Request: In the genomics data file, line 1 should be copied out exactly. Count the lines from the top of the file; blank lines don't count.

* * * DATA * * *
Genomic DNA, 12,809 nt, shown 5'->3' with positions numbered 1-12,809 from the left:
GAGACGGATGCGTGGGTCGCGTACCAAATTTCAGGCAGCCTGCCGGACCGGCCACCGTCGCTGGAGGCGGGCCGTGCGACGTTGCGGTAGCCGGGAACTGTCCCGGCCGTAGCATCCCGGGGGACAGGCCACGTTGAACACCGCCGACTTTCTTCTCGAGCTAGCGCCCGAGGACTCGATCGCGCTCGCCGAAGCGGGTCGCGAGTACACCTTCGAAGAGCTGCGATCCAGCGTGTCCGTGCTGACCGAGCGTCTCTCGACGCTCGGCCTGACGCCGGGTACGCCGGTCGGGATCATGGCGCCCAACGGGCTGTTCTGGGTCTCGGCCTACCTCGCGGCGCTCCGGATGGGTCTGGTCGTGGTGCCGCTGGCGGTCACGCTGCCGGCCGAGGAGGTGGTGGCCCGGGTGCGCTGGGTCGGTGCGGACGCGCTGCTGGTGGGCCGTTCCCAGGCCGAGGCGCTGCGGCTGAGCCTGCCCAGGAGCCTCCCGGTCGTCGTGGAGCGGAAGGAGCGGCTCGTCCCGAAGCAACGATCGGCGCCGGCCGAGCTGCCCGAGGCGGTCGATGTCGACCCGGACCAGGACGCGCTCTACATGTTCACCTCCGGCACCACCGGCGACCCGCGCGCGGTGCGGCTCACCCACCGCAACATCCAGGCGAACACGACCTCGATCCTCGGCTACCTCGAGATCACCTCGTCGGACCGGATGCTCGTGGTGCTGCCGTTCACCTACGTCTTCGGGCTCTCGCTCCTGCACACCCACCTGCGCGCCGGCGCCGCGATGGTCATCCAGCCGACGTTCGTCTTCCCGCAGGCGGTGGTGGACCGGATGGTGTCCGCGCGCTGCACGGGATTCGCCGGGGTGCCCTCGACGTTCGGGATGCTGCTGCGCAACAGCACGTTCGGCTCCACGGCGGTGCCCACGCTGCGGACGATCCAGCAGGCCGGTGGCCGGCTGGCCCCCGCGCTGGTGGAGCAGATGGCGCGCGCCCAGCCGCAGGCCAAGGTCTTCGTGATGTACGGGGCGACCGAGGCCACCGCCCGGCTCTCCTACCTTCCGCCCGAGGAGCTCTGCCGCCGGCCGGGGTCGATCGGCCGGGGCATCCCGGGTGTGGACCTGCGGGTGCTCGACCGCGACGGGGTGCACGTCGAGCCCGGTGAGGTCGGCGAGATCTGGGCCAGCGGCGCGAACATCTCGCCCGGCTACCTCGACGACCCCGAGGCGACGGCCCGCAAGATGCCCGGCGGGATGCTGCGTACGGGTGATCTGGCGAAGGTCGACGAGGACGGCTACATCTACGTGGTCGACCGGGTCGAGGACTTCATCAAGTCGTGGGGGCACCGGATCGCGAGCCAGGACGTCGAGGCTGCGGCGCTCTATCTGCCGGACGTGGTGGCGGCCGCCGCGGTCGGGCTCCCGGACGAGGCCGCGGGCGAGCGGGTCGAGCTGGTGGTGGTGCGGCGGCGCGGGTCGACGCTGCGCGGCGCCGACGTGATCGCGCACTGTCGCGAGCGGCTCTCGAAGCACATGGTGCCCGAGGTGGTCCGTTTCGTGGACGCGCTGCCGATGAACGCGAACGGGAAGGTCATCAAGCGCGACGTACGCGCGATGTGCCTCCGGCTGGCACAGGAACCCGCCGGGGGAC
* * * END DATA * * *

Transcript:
Genomic DNA, 12,809 nt, shown 5'->3' with positions numbered 1-12,809 from the left: